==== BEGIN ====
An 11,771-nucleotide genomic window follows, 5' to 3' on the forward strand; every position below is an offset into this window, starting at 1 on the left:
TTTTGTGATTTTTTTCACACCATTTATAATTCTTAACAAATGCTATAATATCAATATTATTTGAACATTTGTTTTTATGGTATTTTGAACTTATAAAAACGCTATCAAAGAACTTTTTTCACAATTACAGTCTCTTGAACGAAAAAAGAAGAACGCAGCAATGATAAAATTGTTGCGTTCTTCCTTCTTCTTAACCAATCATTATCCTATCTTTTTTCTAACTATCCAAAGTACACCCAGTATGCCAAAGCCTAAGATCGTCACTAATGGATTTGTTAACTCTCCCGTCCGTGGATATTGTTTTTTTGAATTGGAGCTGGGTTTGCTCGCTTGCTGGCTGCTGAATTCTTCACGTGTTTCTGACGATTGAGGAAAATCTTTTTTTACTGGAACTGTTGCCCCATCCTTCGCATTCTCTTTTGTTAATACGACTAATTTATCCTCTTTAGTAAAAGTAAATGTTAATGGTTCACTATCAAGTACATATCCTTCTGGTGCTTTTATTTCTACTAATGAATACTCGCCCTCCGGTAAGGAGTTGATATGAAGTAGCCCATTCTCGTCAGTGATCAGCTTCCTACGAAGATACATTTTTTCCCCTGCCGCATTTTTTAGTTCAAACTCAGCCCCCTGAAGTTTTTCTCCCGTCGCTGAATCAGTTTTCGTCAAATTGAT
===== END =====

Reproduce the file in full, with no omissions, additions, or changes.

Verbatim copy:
An 11,771-nucleotide genomic window follows, 5' to 3' on the forward strand; every position below is an offset into this window, starting at 1 on the left:
TTTTGTGATTTTTTTCACACCATTTATAATTCTTAACAAATGCTATAATATCAATATTATTTGAACATTTGTTTTTATGGTATTTTGAACTTATAAAAACGCTATCAAAGAACTTTTTTCACAATTACAGTCTCTTGAACGAAAAAAGAAGAACGCAGCAATGATAAAATTGTTGCGTTCTTCCTTCTTCTTAACCAATCATTATCCTATCTTTTTTCTAACTATCCAAAGTACACCCAGTATGCCAAAGCCTAAGATCGTCACTAATGGATTTGTTAACTCTCCCGTCCGTGGATATTGTTTTTTTGAATTGGAGCTGGGTTTGCTCGCTTGCTGGCTGCTGAATTCTTCACGTGTTTCTGACGATTGAGGAAAATCTTTTTTTACTGGAACTGTTGCCCCATCCTTCGCATTCTCTTTTGTTAATACGACTAATTTATCCTCTTTAGTAAAAGTAAATGTTAATGGTTCACTATCAAGTACATATCCTTCTGGTGCTTTTATTTCTACTAATGAATACTCGCCCTCCGGTAAGGAGTTGATATGAAGTAGCCCATTCTCGTCAGTGATCAGCTTCCTACGAAGATACATTTTTTCCCCTGCCGCATTTTTTAGTTCAAACTCAGCCCCCTGAAGTTTTTCTCCCGTCGCTGAATCAGTTTTCGTCAAATTGAT